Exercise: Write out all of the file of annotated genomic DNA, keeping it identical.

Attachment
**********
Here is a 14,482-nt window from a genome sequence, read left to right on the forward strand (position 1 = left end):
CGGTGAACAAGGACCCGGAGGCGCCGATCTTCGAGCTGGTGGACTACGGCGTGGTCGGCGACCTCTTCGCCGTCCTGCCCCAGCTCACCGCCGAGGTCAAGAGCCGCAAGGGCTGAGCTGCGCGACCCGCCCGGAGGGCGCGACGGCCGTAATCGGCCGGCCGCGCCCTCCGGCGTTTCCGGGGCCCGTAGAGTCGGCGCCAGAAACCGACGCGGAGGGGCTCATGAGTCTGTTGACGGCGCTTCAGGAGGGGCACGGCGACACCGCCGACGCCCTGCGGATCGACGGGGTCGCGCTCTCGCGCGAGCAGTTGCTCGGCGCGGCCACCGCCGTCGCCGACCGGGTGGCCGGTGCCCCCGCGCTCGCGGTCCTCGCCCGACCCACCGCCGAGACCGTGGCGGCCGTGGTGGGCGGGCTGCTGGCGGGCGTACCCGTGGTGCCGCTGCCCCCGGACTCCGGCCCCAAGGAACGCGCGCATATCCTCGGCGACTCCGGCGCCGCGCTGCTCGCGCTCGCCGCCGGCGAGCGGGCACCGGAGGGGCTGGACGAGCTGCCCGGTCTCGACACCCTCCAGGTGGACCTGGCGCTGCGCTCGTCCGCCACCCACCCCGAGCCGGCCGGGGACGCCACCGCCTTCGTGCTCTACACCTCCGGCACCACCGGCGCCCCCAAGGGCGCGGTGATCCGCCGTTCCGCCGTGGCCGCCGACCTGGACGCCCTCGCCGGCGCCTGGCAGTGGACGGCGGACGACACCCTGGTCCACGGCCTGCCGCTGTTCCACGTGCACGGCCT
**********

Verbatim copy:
Here is a 14,482-nt window from a genome sequence, read left to right on the forward strand (position 1 = left end):
CGGTGAACAAGGACCCGGAGGCGCCGATCTTCGAGCTGGTGGACTACGGCGTGGTCGGCGACCTCTTCGCCGTCCTGCCCCAGCTCACCGCCGAGGTCAAGAGCCGCAAGGGCTGAGCTGCGCGACCCGCCCGGAGGGCGCGACGGCCGTAATCGGCCGGCCGCGCCCTCCGGCGTTTCCGGGGCCCGTAGAGTCGGCGCCAGAAACCGACGCGGAGGGGCTCATGAGTCTGTTGACGGCGCTTCAGGAGGGGCACGGCGACACCGCCGACGCCCTGCGGATCGACGGGGTCGCGCTCTCGCGCGAGCAGTTGCTCGGCGCGGCCACCGCCGTCGCCGACCGGGTGGCCGGTGCCCCCGCGCTCGCGGTCCTCGCCCGACCCACCGCCGAGACCGTGGCGGCCGTGGTGGGCGGGCTGCTGGCGGGCGTACCCGTGGTGCCGCTGCCCCCGGACTCCGGCCCCAAGGAACGCGCGCATATCCTCGGCGACTCCGGCGCCGCGCTGCTCGCGCTCGCCGCCGGCGAGCGGGCACCGGAGGGGCTGGACGAGCTGCCCGGTCTCGACACCCTCCAGGTGGACCTGGCGCTGCGCTCGTCCGCCACCCACCCCGAGCCGGCCGGGGACGCCACCGCCTTCGTGCTCTACACCTCCGGCACCACCGGCGCCCCCAAGGGCGCGGTGATCCGCCGTTCCGCCGTGGCCGCCGACCTGGACGCCCTCGCCGGCGCCTGGCAGTGGACGGCGGACGACACCCTGGTCCACGGCCTGCCGCTGTTCCACGTGCACGGCCT